How to use dd (Linux copy tool) with progress indicator

/dev/sdcdd, the ubiquitous copy tool of Unix/Linux, now comes in with a decent built-in progress indicator.

You can run it by the command-line option: status=progress


dd status=progress if=/dev/sda of=/dev/sdb

Notice how I didn’t add the bs option and used the default. In my experiences the default works best.

Tested on: Ubuntu

Safest way to Update and Upgrade Raspbian Wheezy (Raspberry Pi OS)

There are plethora of instructions on the web to update and upgrade Raspbian and they work too, under normal conditions. However as Raspberry Pi is increasingly being used for Mission Critical tasks, it is important to adopt a procedure which won’t leave you with broken packages or worst, a un-bootable Operating System with your data on it. The following is a simple procedure, with explanations which will make sure that your Pi remains working.

First let’s update and upgrade the Pi with a single line command, run from terminal:

sudo apt-get update -y && sudo apt-get upgrade -y && echo success

This will update and upgrade your Pi and if successful will print success at the end.

Now reboot the Pi with:

sudo reboot

Normally Pi would reboot properly 99% of the time. If it refuses to boot then you can select the old kernel while booting to get back an usable version of Raspbian OS.

After this only two more steps remain. First is to dist-upgrade the Raspbian OS:

sudo apt-get dist-upgrade -y && sudo apt-get autoremove -y && echo success

You  may wonder why I didn’t do it the very first time. While dist-upgrade is better than plain upgrade as it can intelligently install packages based on dependency, upgrade retains the older kernel and gives you a way to back out safely, unlike dist-upgrade. The procedure outlined above protects your OS from cases where the upgrade is broken for any reason.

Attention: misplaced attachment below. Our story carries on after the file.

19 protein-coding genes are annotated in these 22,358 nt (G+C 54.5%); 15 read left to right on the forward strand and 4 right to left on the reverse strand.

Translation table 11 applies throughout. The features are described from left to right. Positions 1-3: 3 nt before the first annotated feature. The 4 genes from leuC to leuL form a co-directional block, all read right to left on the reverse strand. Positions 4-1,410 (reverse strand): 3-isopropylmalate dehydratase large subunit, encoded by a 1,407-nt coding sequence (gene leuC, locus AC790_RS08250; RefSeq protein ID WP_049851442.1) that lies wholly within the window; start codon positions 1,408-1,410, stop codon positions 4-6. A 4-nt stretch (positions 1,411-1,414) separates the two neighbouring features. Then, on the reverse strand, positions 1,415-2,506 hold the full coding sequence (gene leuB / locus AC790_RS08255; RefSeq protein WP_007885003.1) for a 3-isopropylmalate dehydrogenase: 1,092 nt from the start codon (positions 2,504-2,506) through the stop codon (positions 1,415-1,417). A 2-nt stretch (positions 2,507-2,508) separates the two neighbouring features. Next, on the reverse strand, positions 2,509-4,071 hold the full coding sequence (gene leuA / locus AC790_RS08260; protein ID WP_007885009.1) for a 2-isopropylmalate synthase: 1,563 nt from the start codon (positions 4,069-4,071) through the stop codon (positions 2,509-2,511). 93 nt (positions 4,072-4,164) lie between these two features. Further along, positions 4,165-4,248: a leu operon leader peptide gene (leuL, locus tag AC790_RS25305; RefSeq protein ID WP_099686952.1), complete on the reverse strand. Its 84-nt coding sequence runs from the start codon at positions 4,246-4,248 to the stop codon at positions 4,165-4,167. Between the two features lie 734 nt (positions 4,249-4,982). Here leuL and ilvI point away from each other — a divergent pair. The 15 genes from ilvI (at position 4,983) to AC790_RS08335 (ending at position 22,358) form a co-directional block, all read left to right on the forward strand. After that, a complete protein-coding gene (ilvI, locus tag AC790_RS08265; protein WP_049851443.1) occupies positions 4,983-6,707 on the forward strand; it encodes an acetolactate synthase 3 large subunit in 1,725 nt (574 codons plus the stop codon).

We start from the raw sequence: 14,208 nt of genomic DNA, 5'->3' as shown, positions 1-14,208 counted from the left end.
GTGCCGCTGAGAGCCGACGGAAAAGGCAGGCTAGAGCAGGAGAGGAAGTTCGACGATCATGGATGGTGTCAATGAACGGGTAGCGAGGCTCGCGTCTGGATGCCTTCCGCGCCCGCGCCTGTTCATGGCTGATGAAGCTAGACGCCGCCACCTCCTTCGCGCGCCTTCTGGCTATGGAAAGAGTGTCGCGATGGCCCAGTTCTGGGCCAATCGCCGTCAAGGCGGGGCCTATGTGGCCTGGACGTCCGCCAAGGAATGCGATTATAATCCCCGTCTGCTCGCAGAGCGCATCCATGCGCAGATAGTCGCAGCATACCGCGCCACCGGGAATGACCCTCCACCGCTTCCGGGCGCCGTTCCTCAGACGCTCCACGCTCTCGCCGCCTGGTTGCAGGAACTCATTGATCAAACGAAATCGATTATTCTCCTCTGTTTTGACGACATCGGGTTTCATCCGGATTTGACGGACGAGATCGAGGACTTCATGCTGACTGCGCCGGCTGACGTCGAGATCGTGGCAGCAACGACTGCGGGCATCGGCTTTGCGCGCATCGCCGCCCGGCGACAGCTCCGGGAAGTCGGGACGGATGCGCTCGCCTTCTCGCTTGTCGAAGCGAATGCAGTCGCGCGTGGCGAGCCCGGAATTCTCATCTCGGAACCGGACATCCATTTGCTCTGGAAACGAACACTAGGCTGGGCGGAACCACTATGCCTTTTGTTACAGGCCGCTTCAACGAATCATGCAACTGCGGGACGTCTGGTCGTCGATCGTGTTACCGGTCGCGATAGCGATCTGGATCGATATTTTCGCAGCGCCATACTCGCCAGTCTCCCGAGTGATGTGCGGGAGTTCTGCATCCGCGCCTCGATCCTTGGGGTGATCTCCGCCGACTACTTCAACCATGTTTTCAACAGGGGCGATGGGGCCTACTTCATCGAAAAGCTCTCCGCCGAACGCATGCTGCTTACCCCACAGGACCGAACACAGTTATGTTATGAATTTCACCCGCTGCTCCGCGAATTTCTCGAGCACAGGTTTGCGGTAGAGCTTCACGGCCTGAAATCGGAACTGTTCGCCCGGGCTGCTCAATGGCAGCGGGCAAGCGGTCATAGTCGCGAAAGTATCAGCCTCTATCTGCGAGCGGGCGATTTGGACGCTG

Now all that is left is to reboot again to make sure everything is OK.:

sudo reboot

You may notice that I didn’t ask you to rpi-update, an instruction you will find at many places online. This is because you do not need rpi-update, the necessary firmware updates are already installed when you upgraded Raspbian. In fact, and I speak from experience, rpi-update can break your running system. Let’s leave that bleeding edge to who really needs it. If you are reading this article, then it can safely be said you don’t.

I used sudo apt-get autoremove to remove any extra packages.

The && before echo success makes sure success is printed only when the previous command succeeds.

Disk space is premium in SD Card. So it may not be out of place to check for available disk space before running update, upgrade or dist-upgrade:

df -h

To save some space clean up the downloaded debian archives with:

sudo apt-get clean

Now you understand why automating Raspbian updates / upgrades is a bad idea, unless you want to use the Raspberry pi only for testing purposes.

Advanced Note on why rpi-update was not suggested:

It’s current Raspberry Pi practice not to use this [ rpi-update ] unless you REALLY need it as it can bring in a non-working kernel (i.e. the latest bleeding edge version, which is not guaranteed to work).

My thoughts are that it is not actually required once you have done the apt-get update/upgrade cycle.

James, Raspberry Pi Foundation (Trading)